One of the most popular things to do in New Orleans at any time of day is to go eat beignets at Cafe du Monde. When it comes to beignets, think of a zeppoli or funnel cake. It’s basically a glorious lump of fried dough usually drenched in powdered sugar. I use the word “drenched” because the doughnuts are swimming in the stuff, and the people making the beignets all around town don’t hold back on the powdered sugar. It’s not merely a condiment; it’s become more like a main ingredient. At Cafe du Monde, an order of beignets consists of 3 triangles. My mom and I would each eat 1.5 (we ate at Cafe du Monde twice and had beignets also at Huck Finn’s and Cafe Beignet- both also in the French Quarter). Yup, we had beignets four times. No big deal. I knew it was no big deal, because I saw some guy eat six at once.
Normally at this point I would offer you a mouthwatering picture of a beignet, but we have Google Images for things like that. Instead, I’ll show you what the floor of Cafe du Monde looks like, thanks to the powdered sugar.
This explains the riddle as to why one does not want to wear black to Cafe du Monde.
Now that you’re hungry, here’s a story about the action at Cafe du Monde that maybe will temporarily distract you from your sugar craving. Not only does the cafe have great beignets and chicory coffee (chicory is commonly added to coffee all around New Orleans; the coffee everywhere in the city was great), there is also great entertainment. Street performers and musicians claim whatever corners they can. These musicians had prime real estate on the sidewalk along the cafe’s railing.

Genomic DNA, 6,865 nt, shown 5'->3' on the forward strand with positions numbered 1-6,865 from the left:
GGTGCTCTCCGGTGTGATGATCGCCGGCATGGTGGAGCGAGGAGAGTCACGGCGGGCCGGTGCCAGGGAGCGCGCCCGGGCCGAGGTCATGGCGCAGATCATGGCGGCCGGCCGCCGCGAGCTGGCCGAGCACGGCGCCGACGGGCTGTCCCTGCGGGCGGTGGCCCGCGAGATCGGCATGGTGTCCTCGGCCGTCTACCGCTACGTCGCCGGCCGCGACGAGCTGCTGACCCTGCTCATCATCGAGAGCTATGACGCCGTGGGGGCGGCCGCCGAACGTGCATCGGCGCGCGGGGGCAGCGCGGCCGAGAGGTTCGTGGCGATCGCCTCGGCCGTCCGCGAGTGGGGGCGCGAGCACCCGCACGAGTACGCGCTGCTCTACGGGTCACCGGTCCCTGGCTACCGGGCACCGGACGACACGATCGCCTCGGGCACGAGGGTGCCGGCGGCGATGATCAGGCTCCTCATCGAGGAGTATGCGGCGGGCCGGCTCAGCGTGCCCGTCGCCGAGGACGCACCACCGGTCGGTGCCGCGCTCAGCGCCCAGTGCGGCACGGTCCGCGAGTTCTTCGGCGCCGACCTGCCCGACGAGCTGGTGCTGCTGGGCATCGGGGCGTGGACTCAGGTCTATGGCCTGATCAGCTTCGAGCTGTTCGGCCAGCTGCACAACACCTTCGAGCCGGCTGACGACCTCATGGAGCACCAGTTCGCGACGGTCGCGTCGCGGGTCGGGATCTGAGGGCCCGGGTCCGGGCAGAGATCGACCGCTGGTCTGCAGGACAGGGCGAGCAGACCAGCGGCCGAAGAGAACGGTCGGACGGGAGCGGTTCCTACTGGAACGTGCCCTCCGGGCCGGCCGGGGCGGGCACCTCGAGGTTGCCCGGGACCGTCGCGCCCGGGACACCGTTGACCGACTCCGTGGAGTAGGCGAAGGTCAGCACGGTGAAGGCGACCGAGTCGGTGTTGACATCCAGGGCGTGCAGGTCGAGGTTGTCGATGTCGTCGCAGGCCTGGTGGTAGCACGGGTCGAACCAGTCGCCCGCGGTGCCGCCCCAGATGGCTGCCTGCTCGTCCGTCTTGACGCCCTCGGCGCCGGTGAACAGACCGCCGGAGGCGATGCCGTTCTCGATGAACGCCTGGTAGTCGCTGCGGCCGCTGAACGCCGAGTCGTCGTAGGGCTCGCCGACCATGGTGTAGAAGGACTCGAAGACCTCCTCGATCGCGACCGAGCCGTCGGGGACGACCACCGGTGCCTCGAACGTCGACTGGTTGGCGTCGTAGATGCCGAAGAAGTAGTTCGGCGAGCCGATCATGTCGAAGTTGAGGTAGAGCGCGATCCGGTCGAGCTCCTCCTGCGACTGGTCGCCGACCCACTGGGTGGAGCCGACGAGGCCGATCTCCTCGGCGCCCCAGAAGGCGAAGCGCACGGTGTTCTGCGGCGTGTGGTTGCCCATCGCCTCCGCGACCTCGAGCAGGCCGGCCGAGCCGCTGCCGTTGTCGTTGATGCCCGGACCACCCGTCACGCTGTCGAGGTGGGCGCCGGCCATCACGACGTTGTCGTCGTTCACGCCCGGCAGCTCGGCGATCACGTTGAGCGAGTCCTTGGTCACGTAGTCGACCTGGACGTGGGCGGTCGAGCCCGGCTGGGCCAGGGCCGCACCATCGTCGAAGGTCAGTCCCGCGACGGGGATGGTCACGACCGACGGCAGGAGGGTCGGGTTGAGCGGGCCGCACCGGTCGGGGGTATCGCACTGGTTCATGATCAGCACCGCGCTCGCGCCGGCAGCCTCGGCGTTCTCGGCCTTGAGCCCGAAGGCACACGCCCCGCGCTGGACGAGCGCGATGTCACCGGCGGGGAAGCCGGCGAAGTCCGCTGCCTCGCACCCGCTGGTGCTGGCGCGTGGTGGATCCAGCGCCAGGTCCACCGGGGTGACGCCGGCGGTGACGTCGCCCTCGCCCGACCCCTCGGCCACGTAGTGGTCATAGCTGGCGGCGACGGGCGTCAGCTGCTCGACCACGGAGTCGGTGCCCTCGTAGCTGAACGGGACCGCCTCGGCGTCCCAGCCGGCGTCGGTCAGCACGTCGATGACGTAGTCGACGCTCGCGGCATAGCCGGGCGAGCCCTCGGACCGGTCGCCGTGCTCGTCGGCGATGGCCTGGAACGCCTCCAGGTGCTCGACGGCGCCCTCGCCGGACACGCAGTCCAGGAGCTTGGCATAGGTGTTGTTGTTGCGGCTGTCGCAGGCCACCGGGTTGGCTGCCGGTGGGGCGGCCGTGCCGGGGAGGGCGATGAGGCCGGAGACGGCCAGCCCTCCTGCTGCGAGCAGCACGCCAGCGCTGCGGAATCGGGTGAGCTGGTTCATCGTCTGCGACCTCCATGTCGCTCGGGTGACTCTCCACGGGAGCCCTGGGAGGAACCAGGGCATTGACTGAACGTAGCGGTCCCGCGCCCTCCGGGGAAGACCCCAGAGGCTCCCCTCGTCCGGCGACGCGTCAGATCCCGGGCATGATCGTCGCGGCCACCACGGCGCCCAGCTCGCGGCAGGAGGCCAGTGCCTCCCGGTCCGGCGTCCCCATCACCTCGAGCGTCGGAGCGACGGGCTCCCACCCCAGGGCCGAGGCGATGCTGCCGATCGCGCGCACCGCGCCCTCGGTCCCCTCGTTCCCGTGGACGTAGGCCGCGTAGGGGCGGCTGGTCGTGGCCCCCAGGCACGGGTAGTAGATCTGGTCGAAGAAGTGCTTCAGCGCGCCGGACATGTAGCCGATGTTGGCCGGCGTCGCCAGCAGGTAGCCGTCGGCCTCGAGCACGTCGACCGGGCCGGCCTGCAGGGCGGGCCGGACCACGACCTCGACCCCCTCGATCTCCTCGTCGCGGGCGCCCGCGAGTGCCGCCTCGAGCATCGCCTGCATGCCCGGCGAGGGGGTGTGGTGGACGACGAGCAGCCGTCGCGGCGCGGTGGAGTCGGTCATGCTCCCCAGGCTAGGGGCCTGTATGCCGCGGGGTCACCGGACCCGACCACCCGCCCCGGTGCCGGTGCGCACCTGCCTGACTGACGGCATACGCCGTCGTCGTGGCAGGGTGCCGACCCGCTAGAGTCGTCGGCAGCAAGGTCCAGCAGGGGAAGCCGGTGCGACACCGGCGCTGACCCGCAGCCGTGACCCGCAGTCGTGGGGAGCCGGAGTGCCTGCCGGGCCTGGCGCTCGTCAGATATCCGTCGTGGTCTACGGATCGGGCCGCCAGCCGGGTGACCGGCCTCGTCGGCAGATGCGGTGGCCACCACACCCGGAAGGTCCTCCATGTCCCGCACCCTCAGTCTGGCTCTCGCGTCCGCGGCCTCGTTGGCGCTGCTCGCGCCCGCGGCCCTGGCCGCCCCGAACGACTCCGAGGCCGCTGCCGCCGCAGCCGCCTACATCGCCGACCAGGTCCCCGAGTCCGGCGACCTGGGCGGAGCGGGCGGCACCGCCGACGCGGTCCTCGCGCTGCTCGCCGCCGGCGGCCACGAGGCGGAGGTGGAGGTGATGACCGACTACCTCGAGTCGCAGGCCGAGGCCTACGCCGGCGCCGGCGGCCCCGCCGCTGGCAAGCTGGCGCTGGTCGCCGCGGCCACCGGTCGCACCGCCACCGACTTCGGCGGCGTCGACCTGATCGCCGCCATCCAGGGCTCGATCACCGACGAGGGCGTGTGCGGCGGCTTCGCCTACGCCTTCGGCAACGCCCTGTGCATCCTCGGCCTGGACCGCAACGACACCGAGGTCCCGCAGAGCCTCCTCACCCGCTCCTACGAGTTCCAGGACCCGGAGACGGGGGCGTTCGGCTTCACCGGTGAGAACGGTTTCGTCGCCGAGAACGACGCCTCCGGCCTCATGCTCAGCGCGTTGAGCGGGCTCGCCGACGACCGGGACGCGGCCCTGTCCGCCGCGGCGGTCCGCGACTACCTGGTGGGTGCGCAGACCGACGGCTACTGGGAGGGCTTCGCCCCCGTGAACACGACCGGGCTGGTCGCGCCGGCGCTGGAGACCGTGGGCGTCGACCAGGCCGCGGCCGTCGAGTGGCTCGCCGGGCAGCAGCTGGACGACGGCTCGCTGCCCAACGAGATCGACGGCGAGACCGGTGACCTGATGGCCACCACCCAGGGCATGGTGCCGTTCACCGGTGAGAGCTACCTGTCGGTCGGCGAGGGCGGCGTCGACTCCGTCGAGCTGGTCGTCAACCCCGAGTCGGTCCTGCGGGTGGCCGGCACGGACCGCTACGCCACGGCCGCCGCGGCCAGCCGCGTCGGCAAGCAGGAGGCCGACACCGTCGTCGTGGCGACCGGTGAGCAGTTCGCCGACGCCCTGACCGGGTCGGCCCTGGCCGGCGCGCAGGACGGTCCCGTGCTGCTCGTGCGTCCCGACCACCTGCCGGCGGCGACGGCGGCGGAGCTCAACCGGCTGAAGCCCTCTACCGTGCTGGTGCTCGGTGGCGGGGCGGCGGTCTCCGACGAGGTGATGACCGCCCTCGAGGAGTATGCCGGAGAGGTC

They were great. Even the gentlemen on the park bench to the left were enjoying the afternoon music. (This was one of my favorite pictures I got from our entire trip. It really captures a leisurely afternoon in “the Big Easy.”)
Things were just swell until these guys showed up.
To say that the two feather outfits were distracting would be a gross understatement. The tuba player, who was so hyped up about playing at Cafe du Monde that I couldn’t get him framed into the picture along with his saxophonist and banjo player, got involved. He was afraid that the guys in feathers being so close to his music would distract the patrons of Cafe du Monde.
The argument between the costumed guys and the tuba dude is apparently standard fare for any day in New Orleans. These guys who set up their acts on the street corners survive from the tips tourists toss into their buckets. The guy in the feather costume on the right stood his ground, and the tuba dude scowled during the rest of his set, yet the music managed to stay awesome. My mom tipped the tuba guy’s group on the way out and didn’t give any change to the costumed newcomers — the old rule of the playground obviously still holds true– the “I was here first” rule.